Tuesday, August 08, 2017

Cruising the Web

If North Korea is threatening now over sanctions, just imagine how it would attempt to blackmail/threaten countries if it had a fully functioning missile system.

I guess Trump needed to go on vacation so he'd have enough time to get in a tweetstorm against Connecticut senator Blumenthal's lies about serving in Vietnam. Of course, Trump has never, ever, ever lied about his own record.

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One University of Georgia professor has decided that he needs to reduce the tension that his students feel.
A University of Georgia professor has adopted a “stress reduction policy” that will allow students to select their own grades if they “feel unduly stressed” by the ones they earned.

According to online course syllabi for two of Dr. Richard Watson’s fall business courses, he has introduced the policy because “emotional reactions to stressful situations can have profound consequences for all involved.”

As such, if students feel “unduly stressed by a grade for any assessable material or the overall course,” they can “email the instructor indicating what grade [they] think is appropriate, and it will be so changed” with “no explanation” being required.

“If in a group meeting, you feel stressed by your group’s dynamics, you should leave the meeting immediately and need offer no explanation to the group members,” the policy adds, saying such students can “discontinue all further group work” with their remaining grade being “based totally on non-group work.”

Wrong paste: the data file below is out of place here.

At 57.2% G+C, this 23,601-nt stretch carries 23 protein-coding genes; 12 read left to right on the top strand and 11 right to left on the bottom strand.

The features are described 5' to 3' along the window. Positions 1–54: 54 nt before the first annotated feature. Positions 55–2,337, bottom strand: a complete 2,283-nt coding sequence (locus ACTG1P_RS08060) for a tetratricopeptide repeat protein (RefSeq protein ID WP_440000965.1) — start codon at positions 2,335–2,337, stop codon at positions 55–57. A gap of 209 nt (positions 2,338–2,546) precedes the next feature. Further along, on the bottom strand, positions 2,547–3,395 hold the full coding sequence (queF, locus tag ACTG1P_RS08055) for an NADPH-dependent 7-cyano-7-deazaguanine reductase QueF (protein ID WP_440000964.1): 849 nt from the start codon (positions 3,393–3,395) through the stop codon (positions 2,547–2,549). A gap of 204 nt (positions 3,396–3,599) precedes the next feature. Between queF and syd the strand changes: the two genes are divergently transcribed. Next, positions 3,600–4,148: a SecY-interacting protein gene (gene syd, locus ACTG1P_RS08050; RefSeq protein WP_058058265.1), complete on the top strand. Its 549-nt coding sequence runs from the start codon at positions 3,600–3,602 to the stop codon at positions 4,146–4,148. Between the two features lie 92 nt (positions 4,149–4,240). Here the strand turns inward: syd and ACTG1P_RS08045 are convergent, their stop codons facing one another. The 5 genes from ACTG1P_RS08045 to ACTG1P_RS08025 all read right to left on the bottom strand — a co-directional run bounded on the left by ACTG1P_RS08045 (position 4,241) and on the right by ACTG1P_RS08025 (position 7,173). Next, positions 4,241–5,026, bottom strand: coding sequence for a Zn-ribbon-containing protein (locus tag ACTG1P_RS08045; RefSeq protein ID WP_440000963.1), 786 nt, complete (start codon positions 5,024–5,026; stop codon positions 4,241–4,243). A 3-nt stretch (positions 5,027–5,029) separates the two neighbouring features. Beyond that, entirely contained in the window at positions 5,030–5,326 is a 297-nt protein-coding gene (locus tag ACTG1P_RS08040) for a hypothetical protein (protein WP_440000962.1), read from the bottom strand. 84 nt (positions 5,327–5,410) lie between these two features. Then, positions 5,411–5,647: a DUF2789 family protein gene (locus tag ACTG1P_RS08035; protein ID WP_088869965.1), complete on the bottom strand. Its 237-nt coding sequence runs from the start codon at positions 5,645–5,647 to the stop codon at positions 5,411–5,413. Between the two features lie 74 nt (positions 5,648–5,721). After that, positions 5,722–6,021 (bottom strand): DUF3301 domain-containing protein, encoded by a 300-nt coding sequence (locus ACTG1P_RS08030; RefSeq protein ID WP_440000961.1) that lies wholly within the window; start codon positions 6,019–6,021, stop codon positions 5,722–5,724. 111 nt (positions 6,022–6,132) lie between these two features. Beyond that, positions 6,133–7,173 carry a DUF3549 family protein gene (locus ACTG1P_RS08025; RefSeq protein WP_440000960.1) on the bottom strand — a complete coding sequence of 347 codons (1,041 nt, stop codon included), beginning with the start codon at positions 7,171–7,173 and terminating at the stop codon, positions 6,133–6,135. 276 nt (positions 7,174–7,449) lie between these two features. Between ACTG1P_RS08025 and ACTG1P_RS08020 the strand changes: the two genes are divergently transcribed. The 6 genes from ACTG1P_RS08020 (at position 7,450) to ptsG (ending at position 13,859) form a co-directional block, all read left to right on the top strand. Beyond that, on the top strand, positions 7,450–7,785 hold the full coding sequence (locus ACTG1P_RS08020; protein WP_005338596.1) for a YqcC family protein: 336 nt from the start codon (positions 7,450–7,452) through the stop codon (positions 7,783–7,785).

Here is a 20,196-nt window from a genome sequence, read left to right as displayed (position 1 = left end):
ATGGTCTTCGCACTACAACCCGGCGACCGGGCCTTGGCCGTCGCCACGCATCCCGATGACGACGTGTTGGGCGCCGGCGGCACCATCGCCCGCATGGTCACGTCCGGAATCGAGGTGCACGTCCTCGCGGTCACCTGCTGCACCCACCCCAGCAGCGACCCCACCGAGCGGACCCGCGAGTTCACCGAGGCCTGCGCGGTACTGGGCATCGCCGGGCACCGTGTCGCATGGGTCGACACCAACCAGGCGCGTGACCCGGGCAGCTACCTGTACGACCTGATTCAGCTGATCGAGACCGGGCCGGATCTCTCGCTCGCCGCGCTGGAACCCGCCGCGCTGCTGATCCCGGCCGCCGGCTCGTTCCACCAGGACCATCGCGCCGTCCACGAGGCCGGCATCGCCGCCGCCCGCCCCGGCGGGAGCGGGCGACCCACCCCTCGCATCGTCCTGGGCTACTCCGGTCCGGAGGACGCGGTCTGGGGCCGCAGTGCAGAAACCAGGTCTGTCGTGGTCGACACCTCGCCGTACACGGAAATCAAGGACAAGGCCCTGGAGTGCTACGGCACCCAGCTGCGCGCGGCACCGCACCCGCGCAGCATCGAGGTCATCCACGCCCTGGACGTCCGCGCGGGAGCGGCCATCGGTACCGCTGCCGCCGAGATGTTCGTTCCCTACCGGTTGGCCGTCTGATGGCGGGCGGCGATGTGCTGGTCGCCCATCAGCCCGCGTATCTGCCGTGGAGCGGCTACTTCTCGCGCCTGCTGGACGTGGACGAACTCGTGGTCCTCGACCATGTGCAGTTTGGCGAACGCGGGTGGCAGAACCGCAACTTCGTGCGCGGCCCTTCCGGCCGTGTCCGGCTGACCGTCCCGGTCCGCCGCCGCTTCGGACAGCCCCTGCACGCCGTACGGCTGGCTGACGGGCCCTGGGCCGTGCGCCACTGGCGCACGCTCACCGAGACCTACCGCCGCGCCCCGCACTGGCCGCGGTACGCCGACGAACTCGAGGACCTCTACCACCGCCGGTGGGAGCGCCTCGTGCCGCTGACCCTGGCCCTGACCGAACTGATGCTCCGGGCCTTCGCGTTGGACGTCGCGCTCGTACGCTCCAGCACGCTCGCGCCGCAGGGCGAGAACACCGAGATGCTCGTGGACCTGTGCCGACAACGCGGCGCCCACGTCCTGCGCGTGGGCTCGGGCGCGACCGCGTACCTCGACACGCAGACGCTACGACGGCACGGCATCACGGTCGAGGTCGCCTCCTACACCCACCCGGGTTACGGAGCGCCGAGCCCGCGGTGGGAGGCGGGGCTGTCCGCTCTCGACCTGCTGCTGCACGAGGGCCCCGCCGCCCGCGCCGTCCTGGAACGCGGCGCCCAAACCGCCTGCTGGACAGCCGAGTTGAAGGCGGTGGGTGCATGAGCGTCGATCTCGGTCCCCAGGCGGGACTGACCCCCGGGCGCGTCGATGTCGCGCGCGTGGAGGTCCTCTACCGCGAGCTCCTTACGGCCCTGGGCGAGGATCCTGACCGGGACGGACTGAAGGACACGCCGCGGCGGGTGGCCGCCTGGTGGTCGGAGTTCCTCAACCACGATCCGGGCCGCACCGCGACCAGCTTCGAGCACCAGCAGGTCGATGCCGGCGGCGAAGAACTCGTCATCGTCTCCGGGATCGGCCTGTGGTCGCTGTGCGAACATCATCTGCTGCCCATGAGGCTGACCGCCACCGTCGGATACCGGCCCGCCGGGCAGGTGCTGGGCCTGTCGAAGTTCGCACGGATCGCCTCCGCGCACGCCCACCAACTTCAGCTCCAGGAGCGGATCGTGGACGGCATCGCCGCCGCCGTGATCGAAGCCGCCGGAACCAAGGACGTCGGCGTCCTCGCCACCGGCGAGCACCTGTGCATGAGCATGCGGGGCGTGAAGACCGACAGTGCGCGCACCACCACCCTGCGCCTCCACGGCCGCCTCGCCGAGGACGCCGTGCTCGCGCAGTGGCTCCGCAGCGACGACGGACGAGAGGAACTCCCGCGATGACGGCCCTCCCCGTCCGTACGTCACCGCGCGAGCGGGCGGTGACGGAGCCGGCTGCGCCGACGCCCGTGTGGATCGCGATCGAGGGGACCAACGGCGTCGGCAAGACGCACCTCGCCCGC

Similarly, when it comes to “tests and exams” for Watson’s “Data Management” and “Energy Informatics” courses, all will be “open book and open notes” and “designed to assess low level mastery of the course material.”

Finally, for in-class presentations, Watson will allow “only positive comments” to be made, while “comments designed to improve future presentations will be communicated by email.”

Watson, notably, does concede that “while this policy might hinder the development of group skills and mastery of the class material,” those outcomes are ultimately a student’s “responsibility,” though he promises to “provide every opportunity for [students] to gain high level mastery.”
Gee, all that stress reduction will do great things to prepare these students for jobs in the real business world! Since when did "stress reduction" become a major goal of college classes? The professor should ask himself if his assignments and assessments are valid and valuable for his students. If they are, then he should have the confidence and respect to ask his students to perform them.

Here's an intriguing question:
Suppose US colleges and universities instituted an admission plan like our current immigration policy. How might this work? Let’s take Harvard University as an example. Harvard College admits 2000 undergraduates each year, enrolling just over 80 percent of those. Out of a pool of 40,000 applicants. Why don’t they accept everyone who wants to attend? Why select only 5 percent of those who want to attend Harvard? That’s not fair.

After all, Harvard has an endowment of over $37 billion. If Harvard were a country and its endowment were its GDP, it would rank 96th among all countries in the world, ahead of Paraguay, El Salvador, Estonia and Iceland. An endowment of that size could easily support additional housing and teachers so that all of Jim Acosta’s “huddled masses learning to breathe free” who want to attend Harvard could do so.

Same for all the Ivy League schools, with similarly large endowments. What about 800 or so US colleges and universities with a combined endowment of $515 billion, which as a single country would be ranked 23rd in the world in terms of GDP, ahead of Sweden, Poland, Belgium and Austria. Why can they afford to admit all students, just as America is supposed to do with all immigrants?